I’m working on a new feature article for Storage Magazine focused on selecting an enterprise email archiving product. This is something I’ve done quite a bit of work around, so I decided to redirect it into a “bride magazine” type “ten things to look for” item. If you too know about the field of email archiving products, how about weighing in with a comment or email with your opinion?
Without further ado:
The ten technical things some email archiving products do and others do not do*
- Capture all messages – Can the archiving system really guarantee that every message is captured? Really? Even if a user does the old “double-delete” and gets rid of every copy on the system before the “archive sweep” happens?
- Search and e-discovery – It’s amazing to me that some archiving systems have really terrible search capabilities. But more important is whether they can handle real e-discovery requests from the legal department.
- Record user metadata – Capturing what users do with a message (read, file, ignore, forward) is a tough nut to crack, and it might just be impossible with some archiving technologies!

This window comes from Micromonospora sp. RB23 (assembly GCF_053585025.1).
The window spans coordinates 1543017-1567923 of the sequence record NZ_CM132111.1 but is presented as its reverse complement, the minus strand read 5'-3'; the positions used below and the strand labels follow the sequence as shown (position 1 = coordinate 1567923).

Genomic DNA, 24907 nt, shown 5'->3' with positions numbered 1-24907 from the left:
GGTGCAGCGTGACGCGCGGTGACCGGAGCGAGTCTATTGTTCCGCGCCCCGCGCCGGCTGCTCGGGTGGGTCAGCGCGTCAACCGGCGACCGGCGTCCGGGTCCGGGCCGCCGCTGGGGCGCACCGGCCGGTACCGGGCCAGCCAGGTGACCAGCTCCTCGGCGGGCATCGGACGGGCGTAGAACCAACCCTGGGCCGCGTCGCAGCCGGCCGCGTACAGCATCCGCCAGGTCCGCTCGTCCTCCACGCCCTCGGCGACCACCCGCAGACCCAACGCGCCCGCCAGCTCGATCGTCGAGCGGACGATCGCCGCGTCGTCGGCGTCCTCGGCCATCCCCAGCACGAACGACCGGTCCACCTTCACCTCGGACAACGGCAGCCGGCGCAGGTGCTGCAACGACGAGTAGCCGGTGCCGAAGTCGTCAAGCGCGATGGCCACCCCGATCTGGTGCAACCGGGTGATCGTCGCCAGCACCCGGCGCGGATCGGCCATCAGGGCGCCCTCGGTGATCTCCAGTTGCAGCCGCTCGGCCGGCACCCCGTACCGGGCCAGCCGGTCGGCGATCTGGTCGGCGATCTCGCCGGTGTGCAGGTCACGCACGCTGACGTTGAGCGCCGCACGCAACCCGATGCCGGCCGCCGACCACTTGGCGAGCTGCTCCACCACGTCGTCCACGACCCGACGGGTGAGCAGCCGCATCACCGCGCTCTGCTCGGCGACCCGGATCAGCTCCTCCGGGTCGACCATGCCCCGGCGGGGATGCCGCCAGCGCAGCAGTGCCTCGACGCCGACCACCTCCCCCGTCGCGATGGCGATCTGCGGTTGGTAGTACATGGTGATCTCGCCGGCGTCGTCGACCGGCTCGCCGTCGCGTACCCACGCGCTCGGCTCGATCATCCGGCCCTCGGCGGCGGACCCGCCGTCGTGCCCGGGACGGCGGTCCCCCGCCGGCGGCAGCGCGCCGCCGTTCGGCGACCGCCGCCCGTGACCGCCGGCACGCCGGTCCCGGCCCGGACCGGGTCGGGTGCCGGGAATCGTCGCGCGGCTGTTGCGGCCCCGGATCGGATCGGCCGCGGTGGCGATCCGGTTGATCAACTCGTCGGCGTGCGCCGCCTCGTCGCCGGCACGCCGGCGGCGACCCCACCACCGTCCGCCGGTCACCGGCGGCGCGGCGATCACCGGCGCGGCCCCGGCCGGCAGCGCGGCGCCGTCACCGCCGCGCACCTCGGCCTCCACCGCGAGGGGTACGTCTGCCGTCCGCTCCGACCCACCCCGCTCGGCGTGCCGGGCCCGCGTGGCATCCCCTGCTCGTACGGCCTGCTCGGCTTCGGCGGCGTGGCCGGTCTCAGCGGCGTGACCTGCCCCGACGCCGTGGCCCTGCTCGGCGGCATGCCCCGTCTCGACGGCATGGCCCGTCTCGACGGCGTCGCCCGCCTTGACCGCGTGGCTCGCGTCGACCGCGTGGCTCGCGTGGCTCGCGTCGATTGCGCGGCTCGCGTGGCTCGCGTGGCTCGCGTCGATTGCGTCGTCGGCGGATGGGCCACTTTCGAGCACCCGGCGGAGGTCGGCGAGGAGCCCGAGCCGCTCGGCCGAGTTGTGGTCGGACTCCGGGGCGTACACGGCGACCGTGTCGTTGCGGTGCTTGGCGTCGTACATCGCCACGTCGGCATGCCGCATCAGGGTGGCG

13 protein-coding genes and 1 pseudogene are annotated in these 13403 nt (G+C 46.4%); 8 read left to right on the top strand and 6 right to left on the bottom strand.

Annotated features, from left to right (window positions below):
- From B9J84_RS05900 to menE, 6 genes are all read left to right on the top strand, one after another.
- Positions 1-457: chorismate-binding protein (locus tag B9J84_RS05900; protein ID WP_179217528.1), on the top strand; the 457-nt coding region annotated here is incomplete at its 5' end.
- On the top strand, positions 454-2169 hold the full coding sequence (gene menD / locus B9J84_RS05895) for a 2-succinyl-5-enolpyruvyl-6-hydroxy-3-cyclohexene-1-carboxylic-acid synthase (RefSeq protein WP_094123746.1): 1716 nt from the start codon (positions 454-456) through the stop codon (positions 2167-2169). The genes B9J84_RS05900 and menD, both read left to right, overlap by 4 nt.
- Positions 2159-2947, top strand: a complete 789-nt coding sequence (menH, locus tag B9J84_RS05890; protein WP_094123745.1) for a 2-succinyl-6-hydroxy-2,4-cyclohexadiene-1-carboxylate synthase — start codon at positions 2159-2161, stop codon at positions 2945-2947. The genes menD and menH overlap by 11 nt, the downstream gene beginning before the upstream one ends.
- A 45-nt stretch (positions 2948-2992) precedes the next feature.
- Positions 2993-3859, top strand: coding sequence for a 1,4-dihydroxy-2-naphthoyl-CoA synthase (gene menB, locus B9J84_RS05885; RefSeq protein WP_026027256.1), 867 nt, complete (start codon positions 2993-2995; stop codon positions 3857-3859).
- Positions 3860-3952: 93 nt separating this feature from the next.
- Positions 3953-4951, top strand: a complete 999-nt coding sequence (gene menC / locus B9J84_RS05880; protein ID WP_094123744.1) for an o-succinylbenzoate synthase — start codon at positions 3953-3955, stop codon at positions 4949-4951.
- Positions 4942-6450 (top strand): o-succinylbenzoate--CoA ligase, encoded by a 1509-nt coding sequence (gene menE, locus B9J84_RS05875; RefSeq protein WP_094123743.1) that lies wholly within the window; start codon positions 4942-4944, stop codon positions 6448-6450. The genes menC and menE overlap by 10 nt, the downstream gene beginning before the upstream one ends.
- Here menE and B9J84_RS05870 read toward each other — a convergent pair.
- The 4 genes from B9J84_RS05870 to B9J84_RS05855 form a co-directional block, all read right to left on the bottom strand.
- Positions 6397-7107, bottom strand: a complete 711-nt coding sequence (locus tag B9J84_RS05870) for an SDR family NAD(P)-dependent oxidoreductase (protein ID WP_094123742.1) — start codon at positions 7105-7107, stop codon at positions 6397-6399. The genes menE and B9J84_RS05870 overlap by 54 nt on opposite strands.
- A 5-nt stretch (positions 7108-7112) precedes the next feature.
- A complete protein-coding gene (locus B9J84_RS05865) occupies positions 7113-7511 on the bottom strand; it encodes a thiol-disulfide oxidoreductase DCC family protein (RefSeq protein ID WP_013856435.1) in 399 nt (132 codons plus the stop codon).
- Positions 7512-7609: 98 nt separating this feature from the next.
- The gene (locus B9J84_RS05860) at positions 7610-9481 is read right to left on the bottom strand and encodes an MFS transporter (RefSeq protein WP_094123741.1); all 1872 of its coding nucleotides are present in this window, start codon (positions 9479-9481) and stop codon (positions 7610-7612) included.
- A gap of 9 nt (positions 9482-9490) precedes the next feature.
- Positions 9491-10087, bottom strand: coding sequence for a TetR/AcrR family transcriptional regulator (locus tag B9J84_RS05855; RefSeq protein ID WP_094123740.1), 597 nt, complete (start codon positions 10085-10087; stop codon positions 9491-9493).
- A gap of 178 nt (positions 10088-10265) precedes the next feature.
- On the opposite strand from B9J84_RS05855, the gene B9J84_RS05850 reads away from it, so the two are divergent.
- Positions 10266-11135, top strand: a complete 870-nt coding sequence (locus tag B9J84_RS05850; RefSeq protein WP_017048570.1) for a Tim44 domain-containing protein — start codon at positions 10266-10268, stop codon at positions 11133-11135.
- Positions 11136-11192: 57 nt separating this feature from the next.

- Archive stuff other than email – Some are general archives that can take just about any content, while others are purpose-built for email. I am hemming and hawing on whether this is critical in an email archiving product, and which is preferrable…
- Security and chain of custody – How secure is the archive content? If the answer is “kinda” then your legal department is not going to be happy!
- Ingest an existing mail store or PST file – It’s great when an archiving system can capture every email once it’s installed, but it’s a whole other matter to be able to pull in pre-existing content. But beware! You have to flag this stuff as possibly incomplete and perhaps even unreliable!
- Integrate with mail clients – What does the end user see? Is it an unfamiliar web link or a reassuring Outlook window? What about Outlook Web Access users? Or the 8,000 other email clients?
- Allow off-line access – Can a user access the archive when they’re on a plane? Can they see it on the train? Would they, could they in the park? Will you, will you when your data center goes dark?
- Integrate with third-party tools – How well will the archive really serve legal if it can’t export messages to their favorite search tool? Note – some can even talk directly with these products!
- Integrate with mobile users – Ok, I am on an iPhone in the enterprise crusade, but I’ll admit that lots of folks use BlackBerries and Windows Mobile (and Symbian) too. How can they access the archive?
I’ve worked with most of the products out there, and know who can and can’t do these things. But not all are important to everyone, so I just can’t say “this product is best.” But I’m very interested in your opinion. What key technical differentiators would you suggest?
* Not the actual article title!